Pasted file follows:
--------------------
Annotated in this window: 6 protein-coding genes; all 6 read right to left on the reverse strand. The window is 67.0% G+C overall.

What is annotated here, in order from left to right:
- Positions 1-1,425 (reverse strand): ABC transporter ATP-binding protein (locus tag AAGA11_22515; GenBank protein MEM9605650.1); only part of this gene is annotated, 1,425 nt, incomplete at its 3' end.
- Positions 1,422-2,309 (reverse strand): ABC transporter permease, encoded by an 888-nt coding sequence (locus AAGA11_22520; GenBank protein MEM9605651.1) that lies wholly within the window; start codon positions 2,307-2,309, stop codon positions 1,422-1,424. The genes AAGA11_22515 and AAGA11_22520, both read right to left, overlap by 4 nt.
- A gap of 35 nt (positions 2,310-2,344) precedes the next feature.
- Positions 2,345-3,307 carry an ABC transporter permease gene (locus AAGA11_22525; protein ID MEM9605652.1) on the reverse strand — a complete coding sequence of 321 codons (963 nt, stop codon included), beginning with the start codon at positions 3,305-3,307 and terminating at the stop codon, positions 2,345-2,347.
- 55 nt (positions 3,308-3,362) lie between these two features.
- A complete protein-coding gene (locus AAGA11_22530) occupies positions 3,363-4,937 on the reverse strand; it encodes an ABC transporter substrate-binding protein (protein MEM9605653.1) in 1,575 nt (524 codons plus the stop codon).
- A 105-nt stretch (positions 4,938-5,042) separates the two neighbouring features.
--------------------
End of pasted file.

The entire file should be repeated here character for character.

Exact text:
Annotated in this window: 6 protein-coding genes; all 6 read right to left on the reverse strand. The window is 67.0% G+C overall.

What is annotated here, in order from left to right:
- Positions 1-1,425 (reverse strand): ABC transporter ATP-binding protein (locus tag AAGA11_22515; GenBank protein MEM9605650.1); only part of this gene is annotated, 1,425 nt, incomplete at its 3' end.
- Positions 1,422-2,309 (reverse strand): ABC transporter permease, encoded by an 888-nt coding sequence (locus AAGA11_22520; GenBank protein MEM9605651.1) that lies wholly within the window; start codon positions 2,307-2,309, stop codon positions 1,422-1,424. The genes AAGA11_22515 and AAGA11_22520, both read right to left, overlap by 4 nt.
- A gap of 35 nt (positions 2,310-2,344) precedes the next feature.
- Positions 2,345-3,307 carry an ABC transporter permease gene (locus AAGA11_22525; protein ID MEM9605652.1) on the reverse strand — a complete coding sequence of 321 codons (963 nt, stop codon included), beginning with the start codon at positions 3,305-3,307 and terminating at the stop codon, positions 2,345-2,347.
- 55 nt (positions 3,308-3,362) lie between these two features.
- A complete protein-coding gene (locus AAGA11_22530) occupies positions 3,363-4,937 on the reverse strand; it encodes an ABC transporter substrate-binding protein (protein MEM9605653.1) in 1,575 nt (524 codons plus the stop codon).
- A 105-nt stretch (positions 4,938-5,042) separates the two neighbouring features.